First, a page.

Twin Cities’ vaccine and mask mandates are pointless
In most places around the globe, Omicron peaked as quickly as it came. Data from South Africa, for example, suggests that Omicron peaked the third week of December. And even…
As school districts await guidance on what it will take to reopen classrooms this fall, students may not be there to fill them.
According to an online USA Today/Ipsos poll, 6 in 10 parents with at least one K-12 child are “likely to pursue at-home learning options” instead of sending their children back to school this fall, with nearly a third of parents saying they are “very likely” to do so. I previously wrote about another national poll that found 4 out of 10 parents are “more likely” to enroll their child in a homeschool, neighborhood homeschool co-op, or virtual school once the lockdowns are over.
And given the extent of the Center for Disease Control’s newly released recommendations for school reopening, other parents may also start considering a different learning environment for their child, according to Kerry McDonald, a senior education fellow at the Foundation for Economic Education.
The US Centers for Disease Control and Prevention (CDC) issued its recommendations for school reopening, including encouraging daily temperature checks and/or symptom checking, face coverings for all staff and children over two, desks spaced six feet apart, staggered schedules, no cafeteria or playground use, installed partitions and physical barriers, no field trips, no toy sharing, and restrictions on outside visitors, including parents.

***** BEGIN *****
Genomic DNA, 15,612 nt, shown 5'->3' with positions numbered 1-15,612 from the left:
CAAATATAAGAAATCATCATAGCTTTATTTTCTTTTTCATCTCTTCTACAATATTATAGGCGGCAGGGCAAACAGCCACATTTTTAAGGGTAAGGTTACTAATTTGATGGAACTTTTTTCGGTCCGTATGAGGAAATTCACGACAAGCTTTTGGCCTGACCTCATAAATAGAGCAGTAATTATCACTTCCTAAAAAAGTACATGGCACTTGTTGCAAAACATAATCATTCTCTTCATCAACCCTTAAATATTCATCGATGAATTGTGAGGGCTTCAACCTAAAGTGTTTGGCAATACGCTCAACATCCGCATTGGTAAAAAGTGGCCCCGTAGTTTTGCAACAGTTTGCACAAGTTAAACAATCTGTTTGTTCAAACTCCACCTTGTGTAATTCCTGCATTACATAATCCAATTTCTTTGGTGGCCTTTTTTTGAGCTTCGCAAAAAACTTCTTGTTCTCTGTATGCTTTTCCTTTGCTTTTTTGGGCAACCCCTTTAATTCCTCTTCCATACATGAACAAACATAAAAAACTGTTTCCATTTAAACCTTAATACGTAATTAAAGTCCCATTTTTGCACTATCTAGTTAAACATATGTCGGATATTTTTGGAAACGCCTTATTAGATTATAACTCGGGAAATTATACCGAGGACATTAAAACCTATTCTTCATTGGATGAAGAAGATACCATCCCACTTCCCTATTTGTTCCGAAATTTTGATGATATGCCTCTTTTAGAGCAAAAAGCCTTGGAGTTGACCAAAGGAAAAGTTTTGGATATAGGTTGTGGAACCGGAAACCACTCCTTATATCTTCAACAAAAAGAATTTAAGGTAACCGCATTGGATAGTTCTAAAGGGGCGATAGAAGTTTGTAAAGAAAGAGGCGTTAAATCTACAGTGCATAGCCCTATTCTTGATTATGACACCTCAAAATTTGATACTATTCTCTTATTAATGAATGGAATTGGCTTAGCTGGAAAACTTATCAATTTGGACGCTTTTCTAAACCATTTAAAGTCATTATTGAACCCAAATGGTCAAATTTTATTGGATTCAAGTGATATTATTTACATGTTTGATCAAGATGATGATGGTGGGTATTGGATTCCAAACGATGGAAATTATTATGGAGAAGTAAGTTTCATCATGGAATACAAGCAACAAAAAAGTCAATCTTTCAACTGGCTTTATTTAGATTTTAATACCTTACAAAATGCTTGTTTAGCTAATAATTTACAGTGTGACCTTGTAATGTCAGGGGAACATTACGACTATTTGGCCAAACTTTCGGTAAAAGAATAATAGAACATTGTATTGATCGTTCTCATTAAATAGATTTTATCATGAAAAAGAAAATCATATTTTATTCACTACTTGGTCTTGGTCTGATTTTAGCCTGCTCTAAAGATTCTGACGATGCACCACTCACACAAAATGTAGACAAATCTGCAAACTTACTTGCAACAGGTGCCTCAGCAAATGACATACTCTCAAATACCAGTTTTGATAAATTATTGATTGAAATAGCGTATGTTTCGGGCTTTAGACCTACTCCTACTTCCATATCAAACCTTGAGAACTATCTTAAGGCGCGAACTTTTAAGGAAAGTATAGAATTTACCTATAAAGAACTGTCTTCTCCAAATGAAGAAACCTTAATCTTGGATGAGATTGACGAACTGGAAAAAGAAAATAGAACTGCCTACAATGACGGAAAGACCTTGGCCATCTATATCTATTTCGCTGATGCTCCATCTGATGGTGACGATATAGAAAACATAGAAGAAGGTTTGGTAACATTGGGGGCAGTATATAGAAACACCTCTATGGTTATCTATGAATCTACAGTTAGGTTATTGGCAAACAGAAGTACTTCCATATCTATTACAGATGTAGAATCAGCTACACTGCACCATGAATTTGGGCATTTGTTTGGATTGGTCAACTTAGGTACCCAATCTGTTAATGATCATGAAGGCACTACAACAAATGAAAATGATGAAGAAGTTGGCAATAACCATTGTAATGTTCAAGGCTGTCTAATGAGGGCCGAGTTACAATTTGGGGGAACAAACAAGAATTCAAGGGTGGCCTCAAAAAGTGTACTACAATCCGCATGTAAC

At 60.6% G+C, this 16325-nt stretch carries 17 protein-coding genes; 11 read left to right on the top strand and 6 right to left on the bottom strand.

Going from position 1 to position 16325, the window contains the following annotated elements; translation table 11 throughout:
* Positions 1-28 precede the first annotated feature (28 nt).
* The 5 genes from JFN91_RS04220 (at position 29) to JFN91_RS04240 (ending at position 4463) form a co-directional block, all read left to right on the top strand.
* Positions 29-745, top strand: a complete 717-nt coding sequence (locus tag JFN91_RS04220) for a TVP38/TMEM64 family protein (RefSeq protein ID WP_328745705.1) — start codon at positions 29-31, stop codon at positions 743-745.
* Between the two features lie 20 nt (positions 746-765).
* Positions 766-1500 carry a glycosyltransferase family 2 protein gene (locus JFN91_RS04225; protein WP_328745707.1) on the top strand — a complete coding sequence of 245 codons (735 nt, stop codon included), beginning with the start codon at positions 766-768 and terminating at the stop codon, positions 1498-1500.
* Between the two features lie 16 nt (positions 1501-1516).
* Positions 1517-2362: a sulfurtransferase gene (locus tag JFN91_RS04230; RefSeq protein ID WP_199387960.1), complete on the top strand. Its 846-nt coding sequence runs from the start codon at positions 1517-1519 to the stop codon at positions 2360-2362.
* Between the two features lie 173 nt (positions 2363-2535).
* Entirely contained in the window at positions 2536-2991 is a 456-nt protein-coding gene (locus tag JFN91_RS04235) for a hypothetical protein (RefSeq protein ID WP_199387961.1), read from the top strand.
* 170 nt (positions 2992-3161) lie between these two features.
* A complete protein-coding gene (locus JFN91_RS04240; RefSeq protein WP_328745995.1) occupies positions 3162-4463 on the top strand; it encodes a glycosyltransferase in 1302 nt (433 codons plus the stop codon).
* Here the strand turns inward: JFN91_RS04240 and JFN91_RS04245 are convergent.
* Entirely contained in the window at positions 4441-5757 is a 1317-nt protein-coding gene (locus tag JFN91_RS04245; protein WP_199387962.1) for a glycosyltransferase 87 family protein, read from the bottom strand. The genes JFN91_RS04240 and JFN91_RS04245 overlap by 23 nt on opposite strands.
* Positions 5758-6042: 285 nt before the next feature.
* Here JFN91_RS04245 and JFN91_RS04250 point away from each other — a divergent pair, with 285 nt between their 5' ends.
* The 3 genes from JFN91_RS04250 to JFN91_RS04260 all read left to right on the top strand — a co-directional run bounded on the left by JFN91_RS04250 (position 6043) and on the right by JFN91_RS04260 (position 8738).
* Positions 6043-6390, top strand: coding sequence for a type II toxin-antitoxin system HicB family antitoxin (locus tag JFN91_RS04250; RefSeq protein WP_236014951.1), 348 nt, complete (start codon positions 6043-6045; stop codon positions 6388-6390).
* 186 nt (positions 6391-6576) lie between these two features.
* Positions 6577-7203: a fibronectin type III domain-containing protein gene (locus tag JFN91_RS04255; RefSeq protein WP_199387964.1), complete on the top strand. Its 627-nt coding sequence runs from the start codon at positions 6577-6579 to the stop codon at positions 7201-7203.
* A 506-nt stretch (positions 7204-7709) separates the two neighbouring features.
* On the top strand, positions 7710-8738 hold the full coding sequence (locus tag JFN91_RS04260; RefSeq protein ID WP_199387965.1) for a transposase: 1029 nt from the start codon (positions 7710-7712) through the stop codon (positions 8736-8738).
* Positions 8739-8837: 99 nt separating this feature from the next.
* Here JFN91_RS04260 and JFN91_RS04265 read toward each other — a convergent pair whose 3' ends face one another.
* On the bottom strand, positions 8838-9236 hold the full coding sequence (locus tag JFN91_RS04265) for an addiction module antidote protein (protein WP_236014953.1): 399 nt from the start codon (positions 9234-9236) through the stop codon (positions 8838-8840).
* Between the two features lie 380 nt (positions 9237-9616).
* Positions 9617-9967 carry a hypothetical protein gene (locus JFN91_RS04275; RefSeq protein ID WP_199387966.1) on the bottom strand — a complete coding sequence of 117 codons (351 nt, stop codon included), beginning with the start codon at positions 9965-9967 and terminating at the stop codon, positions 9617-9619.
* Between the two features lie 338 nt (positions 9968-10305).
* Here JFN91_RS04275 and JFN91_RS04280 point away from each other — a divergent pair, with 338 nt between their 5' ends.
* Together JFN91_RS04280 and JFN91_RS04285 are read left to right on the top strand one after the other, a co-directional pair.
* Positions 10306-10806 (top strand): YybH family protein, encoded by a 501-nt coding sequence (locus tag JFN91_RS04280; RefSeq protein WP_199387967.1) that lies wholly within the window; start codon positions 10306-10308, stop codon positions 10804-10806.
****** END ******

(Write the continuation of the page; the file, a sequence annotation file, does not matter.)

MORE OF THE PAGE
We should care deeply about children’s health and safety, but like much about this pandemic, it’s important to make sure that the response isn’t more damaging than the virus itself. Many parents and educators are rightfully concerned about children’s mental health during these lockdowns, but when lockdowns end and schools reopen, children’s mental health could be worsened with extreme social distancing measures that remove any of the potentially enjoyable pieces of schooling, such as playground time, extracurriculars, and gathering with friends.
For parent Meredith Ethington, the CDC’s guidelines are concerning.
There are some things the CDC is suggesting that I just don’t know how school districts could possibly implement. Especially in lower economic areas.
But, here’s what worries me the most—that we are going to scare our kids. That we will be instilling fear in them forever. Fear of germs. Fear of physical touch. Fear of physical proximity, even.
I get that school is supposed to be about learning, but this will feel more like a prison for some kids.
My heart breaks at the thought that this is what I might have to send my kids back to, and honestly I don’t know if I can do it.
A Florida mother of three is also weighing her options, stating she “would rather join a homeschool co-op before sending her children back to a school with the current CDC guidelines.”
I believe I could give my children the education they need and the social interaction that would be better for both their educational AND psychological growth than the public school could provide if it were to change like these guidelines state.